Obviously you haven't understood the arguments, then.
Is a house difficult to obtain? Yes.
Guess what. So is accumulating a $500k equities portfolio.
Saying one should be taxed and the other isn't on the basis of "hard work" is a fool's position.
Ironically you then say people should be able to make their own decisions - well, by incentivising one investment over another, you are persuading them to make that decision for them. Exactly what we see with property.

The farm is no longer a typical business at all. The business of farming in New Zealand is to struggle for 30 years and then sell up in order to realise a windfall of tax free capital gains. Oh, and suck on the teat of tax payer subsidies for those 30 years. When farm values are reduced back down to be more anchored to their actual productive value, let's start calling them a normal business again.

A balanced system with no opportunity for manipulation?
Again, in essence, isn't that exactly what is being advocated here?

Ironically you then say people should be able to make their own decisions - well, by incentivising one investment over another, you are persuading them to make that decision for them. Exactly what we see with property.

Nudge theory as promoted by govt policy.

What a pointless comment...

Only pointless if the consequences are irrelevant

Sorry but just more of let’s,tax people who try to get ahead in life.
If property whether it be owner occupied or investment goes up in value, is the owner better off if he has to pay more for the next one than he would’ve paid when he bought the one that he sold?
This crap about taxing housing on capital appreciation is just an ENVY tax that is not required.
Investors pay more than their share of tax by way of terminal tax on profits plus employ heaps,of trades that also pay tax.
Cripple the landlords with these stupid regulation changes and many will bail out and others won’t bother improving their properties and there will be many tradies who lose work and therefore less tax.
This lefty COL Havent been successful in business themselves and so they want to cutdown people who are!
Twyford is looking more lost by the day, and our leader that is going to take over from Ardern has gone BUSH because he knows he is in with a rudderless bunch of nillers!

New Zealand doesn't need more people who are 'trying to get ahead'. These games of oneupsmanship are very destructive to the values of our society.

TM2 - have you ever asked yourself who exactly it is that you're trying to get ahead of, then if you self reflect further, ask why you are motivated by the desire to get ahead of your fellow citizens? (did something happen to you when you were younger that has caused insecurities that are now manifesting as the need to get ahead of your neighbor? 'oh my god, I might just be a normal person who is equal to others, I can't have that, I must be better than others, I must get one up on those that I live among, I'll beat them financially by buying houses...') Shouldn't simply being apart of and contributing to a happy society be the desire? (not trying to 'beat' them) Why the need to have more than others?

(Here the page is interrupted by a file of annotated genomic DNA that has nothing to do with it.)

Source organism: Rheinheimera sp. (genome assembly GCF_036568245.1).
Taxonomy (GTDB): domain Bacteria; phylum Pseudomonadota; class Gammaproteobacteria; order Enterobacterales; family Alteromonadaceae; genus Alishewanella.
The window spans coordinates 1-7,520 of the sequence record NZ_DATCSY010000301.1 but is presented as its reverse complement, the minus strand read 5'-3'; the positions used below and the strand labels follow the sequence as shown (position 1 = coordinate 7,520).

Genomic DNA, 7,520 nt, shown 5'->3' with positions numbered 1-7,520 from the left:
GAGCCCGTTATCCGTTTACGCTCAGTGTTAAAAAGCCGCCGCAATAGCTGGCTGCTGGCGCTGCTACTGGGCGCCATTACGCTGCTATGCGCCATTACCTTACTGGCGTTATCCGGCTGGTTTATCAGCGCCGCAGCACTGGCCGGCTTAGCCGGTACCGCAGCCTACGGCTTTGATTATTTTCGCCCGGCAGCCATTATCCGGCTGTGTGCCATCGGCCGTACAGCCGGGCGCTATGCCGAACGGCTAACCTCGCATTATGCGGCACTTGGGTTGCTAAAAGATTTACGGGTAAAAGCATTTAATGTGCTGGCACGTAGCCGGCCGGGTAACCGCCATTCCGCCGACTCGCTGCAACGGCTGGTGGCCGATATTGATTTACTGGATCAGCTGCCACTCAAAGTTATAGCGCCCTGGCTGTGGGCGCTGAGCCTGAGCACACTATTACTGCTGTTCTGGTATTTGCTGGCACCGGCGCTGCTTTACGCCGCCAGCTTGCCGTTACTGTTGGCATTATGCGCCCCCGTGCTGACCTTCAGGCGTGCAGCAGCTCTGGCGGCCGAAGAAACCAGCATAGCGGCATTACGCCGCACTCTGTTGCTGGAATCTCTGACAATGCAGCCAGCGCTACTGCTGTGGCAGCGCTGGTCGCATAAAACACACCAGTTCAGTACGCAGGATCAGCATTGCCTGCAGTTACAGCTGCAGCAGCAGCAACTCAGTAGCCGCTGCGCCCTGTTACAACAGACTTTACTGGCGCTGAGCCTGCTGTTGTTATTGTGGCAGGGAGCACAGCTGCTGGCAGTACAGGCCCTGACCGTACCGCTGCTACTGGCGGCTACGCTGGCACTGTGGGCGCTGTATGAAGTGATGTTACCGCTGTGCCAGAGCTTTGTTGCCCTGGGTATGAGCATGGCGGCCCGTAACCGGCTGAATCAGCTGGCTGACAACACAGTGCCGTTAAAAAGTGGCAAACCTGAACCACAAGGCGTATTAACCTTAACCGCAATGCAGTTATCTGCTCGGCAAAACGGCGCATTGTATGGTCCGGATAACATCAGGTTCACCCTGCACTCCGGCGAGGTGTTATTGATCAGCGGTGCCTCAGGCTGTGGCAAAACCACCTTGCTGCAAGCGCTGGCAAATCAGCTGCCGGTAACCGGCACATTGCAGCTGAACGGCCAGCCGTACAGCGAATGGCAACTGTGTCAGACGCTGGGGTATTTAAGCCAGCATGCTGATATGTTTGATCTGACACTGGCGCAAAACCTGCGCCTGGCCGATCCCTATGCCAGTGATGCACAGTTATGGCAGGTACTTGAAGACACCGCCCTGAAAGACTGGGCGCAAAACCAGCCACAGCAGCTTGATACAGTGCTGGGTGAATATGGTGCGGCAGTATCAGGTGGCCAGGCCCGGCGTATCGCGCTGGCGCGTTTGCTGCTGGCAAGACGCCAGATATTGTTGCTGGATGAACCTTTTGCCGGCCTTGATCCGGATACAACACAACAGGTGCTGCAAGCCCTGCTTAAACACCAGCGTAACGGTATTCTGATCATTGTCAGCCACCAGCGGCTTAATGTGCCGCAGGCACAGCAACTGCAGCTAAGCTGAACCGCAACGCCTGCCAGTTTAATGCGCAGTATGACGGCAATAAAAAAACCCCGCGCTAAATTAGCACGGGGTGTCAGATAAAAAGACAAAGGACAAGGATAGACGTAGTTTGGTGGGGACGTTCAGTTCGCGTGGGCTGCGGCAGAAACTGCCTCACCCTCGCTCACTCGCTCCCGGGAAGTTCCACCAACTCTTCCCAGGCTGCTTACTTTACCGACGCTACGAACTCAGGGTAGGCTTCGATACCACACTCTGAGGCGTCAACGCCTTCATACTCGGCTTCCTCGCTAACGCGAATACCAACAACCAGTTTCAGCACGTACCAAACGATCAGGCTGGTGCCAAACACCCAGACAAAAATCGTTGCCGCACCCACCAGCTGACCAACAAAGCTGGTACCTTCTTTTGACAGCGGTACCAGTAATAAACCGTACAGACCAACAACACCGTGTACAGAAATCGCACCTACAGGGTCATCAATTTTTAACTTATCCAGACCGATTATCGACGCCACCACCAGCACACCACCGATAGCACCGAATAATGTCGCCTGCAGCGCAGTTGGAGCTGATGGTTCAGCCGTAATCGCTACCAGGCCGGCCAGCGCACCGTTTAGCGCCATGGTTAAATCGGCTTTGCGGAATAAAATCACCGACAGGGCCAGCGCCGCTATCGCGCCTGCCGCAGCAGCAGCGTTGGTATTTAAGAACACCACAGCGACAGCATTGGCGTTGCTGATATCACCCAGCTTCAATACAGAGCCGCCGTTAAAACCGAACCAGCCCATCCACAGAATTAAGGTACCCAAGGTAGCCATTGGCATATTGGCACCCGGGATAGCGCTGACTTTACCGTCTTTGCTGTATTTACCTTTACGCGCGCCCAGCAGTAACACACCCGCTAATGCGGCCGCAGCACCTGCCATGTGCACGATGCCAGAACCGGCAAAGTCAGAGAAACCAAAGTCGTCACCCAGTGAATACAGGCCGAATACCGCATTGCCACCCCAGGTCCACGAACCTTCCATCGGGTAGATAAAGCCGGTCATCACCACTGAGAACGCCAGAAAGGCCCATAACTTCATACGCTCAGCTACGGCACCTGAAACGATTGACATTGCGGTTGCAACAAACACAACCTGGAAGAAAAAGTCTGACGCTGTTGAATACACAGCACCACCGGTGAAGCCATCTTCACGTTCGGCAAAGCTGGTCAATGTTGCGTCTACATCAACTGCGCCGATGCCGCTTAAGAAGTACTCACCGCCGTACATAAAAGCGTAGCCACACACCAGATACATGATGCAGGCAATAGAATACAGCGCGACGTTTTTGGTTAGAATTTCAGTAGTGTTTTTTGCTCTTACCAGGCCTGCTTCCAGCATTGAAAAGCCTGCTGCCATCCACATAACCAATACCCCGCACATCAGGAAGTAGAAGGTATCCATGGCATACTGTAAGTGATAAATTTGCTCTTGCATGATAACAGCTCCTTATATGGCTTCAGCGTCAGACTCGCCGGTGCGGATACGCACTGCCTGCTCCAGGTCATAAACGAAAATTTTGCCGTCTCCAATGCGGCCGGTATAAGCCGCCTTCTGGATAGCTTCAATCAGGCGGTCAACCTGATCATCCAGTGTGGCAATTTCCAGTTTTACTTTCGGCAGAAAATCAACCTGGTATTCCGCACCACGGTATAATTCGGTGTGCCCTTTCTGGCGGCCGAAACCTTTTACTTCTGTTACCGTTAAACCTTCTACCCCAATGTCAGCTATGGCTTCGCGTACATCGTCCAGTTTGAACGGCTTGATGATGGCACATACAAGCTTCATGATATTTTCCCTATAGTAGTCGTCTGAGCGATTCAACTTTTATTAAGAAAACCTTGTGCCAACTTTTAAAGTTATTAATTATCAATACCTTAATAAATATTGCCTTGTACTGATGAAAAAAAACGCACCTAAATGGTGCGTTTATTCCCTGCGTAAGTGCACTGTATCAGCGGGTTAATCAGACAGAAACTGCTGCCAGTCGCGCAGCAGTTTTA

independent Observer, no insecurities with “The Man”,and nothi g manifesto either.
Chosen to be a professional landlord providing housing for people who need it providing they are going to be good tenants.
I can categorically guarantee that we personally have never forced prices of houses for the houses that we have purchased.
We have always purchased under true market value on every property!
Yes I would love to see more first home buyers buy their first home providing they can afford it and deserve it!

Capital gains tax is one of the world's most pointless and cost ineffective tax's.

Just bring in a stamp duty on purchases. It is a simple tax.The rates can be varied.

..and brings in shedload's of cash.

Commenting on this hypothetical idea is actually pointless , our leaders cannot even organise a gathering of the party youth to have a party without it degenerating into a drunken orgy , let alone embark on any meaningful tax reform .

They are hell bent on taxing us us til they run out of other peoples money to spend by introducing a raft of new levies , taxes and excises , and increasing the existing taxes

Yeah we get it BM - you didn't vote for this govt, opting for the "Do nothing" party instead.

Your shrill hysteria about this govt even asking questions about tax reform (and suspending petroleum permits) tells me they are hitting pretty close to the mark for people such as yourself who benefit nicely from the system as it is, and would rather see others suffer before your precious portfolio is affected.

Totally agree Geoff

Instead of looking for new tax streams shut the immigration door and let our low wage economy get a bit competitive so employers have to pay a living wage if they want good staff. The housing will take a few years to catch up. The infrastructure deficit about 20 yrs to catch up and public services like health and education will also be a few years to catch up. Leave the immigration door open and things can only get worse.

You don’t really need competition at the low end. Mandated minimum wage rises make it so that the bottom and top bands have similar increases in rate of pay. It is the middle that needs help, but the middle making any more would basically make 33% everyone’s marginal tax rate.

You use the word 'fair' a lot. There are many dimensions to fairness - fair to who? And in what regard? When it comes to redistribution good luck getting everyone to agree on a 'fair' level of tax!